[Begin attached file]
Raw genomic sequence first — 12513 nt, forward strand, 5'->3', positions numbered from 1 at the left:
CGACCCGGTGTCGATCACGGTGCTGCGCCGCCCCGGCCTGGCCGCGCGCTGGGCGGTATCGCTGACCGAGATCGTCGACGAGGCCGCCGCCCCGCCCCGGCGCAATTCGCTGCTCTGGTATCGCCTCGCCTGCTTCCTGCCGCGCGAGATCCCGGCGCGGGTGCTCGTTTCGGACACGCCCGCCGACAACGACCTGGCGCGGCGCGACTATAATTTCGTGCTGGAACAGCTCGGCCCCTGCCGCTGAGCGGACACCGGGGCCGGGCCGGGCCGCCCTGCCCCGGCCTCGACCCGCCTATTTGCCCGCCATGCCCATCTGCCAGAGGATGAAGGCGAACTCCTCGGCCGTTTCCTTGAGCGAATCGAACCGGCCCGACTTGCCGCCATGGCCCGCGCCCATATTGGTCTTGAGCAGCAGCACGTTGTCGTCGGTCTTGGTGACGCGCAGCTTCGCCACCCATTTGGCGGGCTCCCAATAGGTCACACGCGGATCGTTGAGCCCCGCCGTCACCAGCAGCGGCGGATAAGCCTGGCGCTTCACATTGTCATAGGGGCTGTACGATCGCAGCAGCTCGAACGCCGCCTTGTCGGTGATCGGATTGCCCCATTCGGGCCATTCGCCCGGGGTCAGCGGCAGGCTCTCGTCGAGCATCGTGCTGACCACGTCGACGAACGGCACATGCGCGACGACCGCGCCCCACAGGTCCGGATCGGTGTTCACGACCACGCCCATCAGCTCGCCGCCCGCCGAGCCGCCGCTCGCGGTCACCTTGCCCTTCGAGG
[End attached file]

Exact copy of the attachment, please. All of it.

Raw genomic sequence first — 12513 nt, forward strand, 5'->3', positions numbered from 1 at the left:
CGACCCGGTGTCGATCACGGTGCTGCGCCGCCCCGGCCTGGCCGCGCGCTGGGCGGTATCGCTGACCGAGATCGTCGACGAGGCCGCCGCCCCGCCCCGGCGCAATTCGCTGCTCTGGTATCGCCTCGCCTGCTTCCTGCCGCGCGAGATCCCGGCGCGGGTGCTCGTTTCGGACACGCCCGCCGACAACGACCTGGCGCGGCGCGACTATAATTTCGTGCTGGAACAGCTCGGCCCCTGCCGCTGAGCGGACACCGGGGCCGGGCCGGGCCGCCCTGCCCCGGCCTCGACCCGCCTATTTGCCCGCCATGCCCATCTGCCAGAGGATGAAGGCGAACTCCTCGGCCGTTTCCTTGAGCGAATCGAACCGGCCCGACTTGCCGCCATGGCCCGCGCCCATATTGGTCTTGAGCAGCAGCACGTTGTCGTCGGTCTTGGTGACGCGCAGCTTCGCCACCCATTTGGCGGGCTCCCAATAGGTCACACGCGGATCGTTGAGCCCCGCCGTCACCAGCAGCGGCGGATAAGCCTGGCGCTTCACATTGTCATAGGGGCTGTACGATCGCAGCAGCTCGAACGCCGCCTTGTCGGTGATCGGATTGCCCCATTCGGGCCATTCGCCCGGGGTCAGCGGCAGGCTCTCGTCGAGCATCGTGCTGACCACGTCGACGAACGGCACATGCGCGACGACCGCGCCCCACAGGTCCGGATCGGTGTTCACGACCACGCCCATCAGCTCGCCGCCCGCCGAGCCGCCGCTCGCGGTCACCTTGCCCTTCGAGG